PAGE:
Re: Low Traffic Neighbourhoods are a lot like the indoor smoking bans of a decade or so ago

Tony Raven

I don’t.  Euston Road is by far my quickest way between KGX, EUS, MYB, PAD.  The alternatives you suggest are much slower and more tortuous to navigate than the Euston Road bus lanes.  So no thanks please.




From: <> on behalf of "Paul Allen via" <paul_t_allen@...>
Reply to: <>
Date: Thursday, 17 September 2020 at 18:31
To: <>
Subject: Re: [camdencyclists] Low Traffic Neighbourhoods are a lot like the indoor smoking bans of a decade or so ago


I agree with regards Euston Road. It would be better to redirect cyclists to Tavistock, Torrington etc, but please can we have the link to Howland Street fixed (it's been out of action for a year now) and get Westminster to create as good a parallel extension to that route.


Finchley Road needs CS11 brought back to life (Westminster again!) and the dangerous Swiss Cottage gyratory removed - they are horrible for motorists as well, due to the stress of "crossing the streams".


BTW, I cycled along the new bus & cycle only lanes at Bishopsgate and New Oxford Street - they are too narrow creating unnecessary danger for cyclists.


Regards, Paul

On 17 Sep 2020, at 18:08, John Stewart <john.stewart@...> wrote:


Based on recent experience in Islington, beware poorly designed LTNs bringing out new opponents of bicycle friendly measures, including from bicyclists.


And the sooner the bicycle lanes on Euston Road are removed, the better for the future of bicycling in London – the extra pollution from taking away two lanes is terrible – and as a bicyclist I would never use Euston Road for that reason, and because there is too much traffic. 




John G Stewart
5 Alwyne Road
Canonbury, Islington
London N1 2HH
Home Telephone: 020 7359 4590
Mobile: 07841 112 094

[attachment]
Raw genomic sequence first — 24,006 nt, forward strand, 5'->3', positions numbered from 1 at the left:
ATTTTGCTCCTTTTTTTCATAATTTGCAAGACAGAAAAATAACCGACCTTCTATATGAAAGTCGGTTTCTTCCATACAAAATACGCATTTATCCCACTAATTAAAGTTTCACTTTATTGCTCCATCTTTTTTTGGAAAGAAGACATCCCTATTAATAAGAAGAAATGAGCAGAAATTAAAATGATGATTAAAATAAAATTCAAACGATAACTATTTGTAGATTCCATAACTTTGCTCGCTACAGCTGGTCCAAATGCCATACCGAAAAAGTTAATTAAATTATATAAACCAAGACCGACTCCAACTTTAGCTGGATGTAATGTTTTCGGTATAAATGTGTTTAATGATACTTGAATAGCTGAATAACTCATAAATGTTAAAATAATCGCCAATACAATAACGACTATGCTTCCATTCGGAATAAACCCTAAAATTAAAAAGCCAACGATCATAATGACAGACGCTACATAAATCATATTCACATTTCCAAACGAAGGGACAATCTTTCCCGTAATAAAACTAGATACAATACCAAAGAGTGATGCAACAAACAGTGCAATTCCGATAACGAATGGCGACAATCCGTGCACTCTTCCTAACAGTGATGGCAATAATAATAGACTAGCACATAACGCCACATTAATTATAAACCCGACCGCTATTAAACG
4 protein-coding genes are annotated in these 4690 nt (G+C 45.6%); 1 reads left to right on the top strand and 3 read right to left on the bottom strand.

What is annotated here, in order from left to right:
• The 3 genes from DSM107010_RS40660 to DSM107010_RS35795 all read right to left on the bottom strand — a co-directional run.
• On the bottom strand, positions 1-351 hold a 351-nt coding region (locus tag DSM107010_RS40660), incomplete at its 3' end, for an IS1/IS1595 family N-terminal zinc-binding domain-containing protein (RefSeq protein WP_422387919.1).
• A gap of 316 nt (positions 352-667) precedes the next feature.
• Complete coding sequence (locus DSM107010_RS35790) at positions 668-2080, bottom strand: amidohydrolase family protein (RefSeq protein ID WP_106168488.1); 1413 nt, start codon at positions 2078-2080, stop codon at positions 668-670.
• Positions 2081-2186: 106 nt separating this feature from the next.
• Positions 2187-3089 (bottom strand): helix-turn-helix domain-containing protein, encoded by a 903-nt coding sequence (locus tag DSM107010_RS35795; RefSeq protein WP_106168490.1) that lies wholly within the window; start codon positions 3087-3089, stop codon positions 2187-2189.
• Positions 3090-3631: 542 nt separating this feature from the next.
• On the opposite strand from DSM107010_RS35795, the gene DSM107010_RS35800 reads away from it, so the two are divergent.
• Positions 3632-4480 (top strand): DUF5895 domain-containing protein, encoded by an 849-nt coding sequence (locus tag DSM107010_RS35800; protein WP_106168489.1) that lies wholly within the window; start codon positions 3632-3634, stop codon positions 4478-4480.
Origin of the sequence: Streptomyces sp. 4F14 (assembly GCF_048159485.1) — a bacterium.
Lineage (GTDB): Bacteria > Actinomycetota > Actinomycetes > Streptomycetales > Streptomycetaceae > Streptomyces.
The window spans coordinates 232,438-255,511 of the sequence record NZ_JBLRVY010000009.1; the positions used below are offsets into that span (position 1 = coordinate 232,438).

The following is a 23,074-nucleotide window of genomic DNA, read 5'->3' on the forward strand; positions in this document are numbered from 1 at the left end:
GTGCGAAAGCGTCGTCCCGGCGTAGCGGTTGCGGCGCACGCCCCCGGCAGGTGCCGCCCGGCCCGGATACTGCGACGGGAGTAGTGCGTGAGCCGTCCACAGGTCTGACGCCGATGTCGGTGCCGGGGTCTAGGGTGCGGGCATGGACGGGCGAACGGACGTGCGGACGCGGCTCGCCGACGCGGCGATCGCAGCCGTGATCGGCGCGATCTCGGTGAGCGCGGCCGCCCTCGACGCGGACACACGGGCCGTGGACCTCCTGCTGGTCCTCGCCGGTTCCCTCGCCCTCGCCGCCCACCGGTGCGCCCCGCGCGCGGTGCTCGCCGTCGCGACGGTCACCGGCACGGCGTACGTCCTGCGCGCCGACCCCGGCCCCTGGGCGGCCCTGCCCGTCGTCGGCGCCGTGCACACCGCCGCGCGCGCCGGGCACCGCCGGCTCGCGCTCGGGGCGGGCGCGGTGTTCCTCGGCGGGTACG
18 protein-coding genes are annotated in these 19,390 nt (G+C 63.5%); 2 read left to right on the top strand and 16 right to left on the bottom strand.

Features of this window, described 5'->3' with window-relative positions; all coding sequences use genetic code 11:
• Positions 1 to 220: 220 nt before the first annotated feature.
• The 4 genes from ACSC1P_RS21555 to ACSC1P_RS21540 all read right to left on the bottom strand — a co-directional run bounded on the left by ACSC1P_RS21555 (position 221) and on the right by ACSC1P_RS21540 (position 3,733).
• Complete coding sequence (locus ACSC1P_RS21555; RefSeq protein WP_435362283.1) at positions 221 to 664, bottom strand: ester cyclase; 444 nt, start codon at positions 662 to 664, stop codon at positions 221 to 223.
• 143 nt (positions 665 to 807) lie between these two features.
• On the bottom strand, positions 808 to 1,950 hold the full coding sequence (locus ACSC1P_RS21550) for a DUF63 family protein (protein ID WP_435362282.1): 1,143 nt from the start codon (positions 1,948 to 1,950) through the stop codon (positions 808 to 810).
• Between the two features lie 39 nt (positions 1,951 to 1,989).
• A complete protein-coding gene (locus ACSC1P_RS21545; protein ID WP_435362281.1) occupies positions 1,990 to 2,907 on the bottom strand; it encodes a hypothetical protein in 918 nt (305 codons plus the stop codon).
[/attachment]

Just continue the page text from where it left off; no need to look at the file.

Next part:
Жизнь прожить – не поле перейти. [Life is not a walk across a field.]

– последняя линия «Гамлета», поэма Бориса Пастернака

[last line of “Hamlet”, a poem by Boris Pasternak, translated by Ann Pasternak Slater]



From: <> On Behalf Of George Coulouris via
Sent: 17 September 2020 17:49
Subject: Re: [camdencyclists] Low Traffic Neighbourhoods are a lot like the indoor smoking bans of a decade or so ago



I find myself agreeing with Adam’s perspective on LTNs. There is much more to say them, and we shall no doubt be doing so as and when Camden bring forward some specific schemes. For now, I’d like to add that if the introduction of LTNs can bring about a significant reduction in private car use, the time gained by all the remaining drivers due to reduced congestion on main roads may well balance the extra time they will have to spend driving longer routes 'around’ LTNs rather than through them.


Adam also raises the interesting topic of  20 mph speed limits in cities. Most Inner London boroughs have already adopted a borough-wide 20 mph limit (applying to all or nearly all the roads they manage) and TfL have announced that 20 will be the limit on red routes inside the London congestion zone. The introduction of those limits were predicated on the clear road safety evidence seem where they have been applied elsewhere and their safety outcome has been as expected.

That leaves 3 principal red routes in Camden without a 20 mph limit: Camden Road, Euston Road and Finchley Road, (Camden High Street and Camden Street are red routes but have already had 20 mph limits applied).

All 3 of those principal red routes are so very heavily congested throughout the working day that it is unrealistic for anyone to expect to gain the theoretical journey time reduction offered by travelling at 30 mph. So we are left with a possible ‘benefit’ for drivers using just 3 roads in Camden at unpopular times. I’d suggest that the loss in pedestrian safety and convenience and the reduction in air quality near those roads far outweighs that benefit.


George Coulouris


On 17 Sep 2020, at 10:33, Adam G <adamgagen@...> wrote:


I think we need to keep some nuance though.  I'm not against cars driving in cities above 20 MPH.  People need to move, and some vulnerable groups still find private transport as essential.  The key thing as that such traffic is on roads that are designed for them, to ensure good flow without negative impacts on other groups.  That is where LTNs come in, in my view.  It does not make sense for traffic to flow through residential roads which were never designed for such a load.  Residential neighbourhoods should be primarily for residents to live in - with road safety and clean air a right not an option. 




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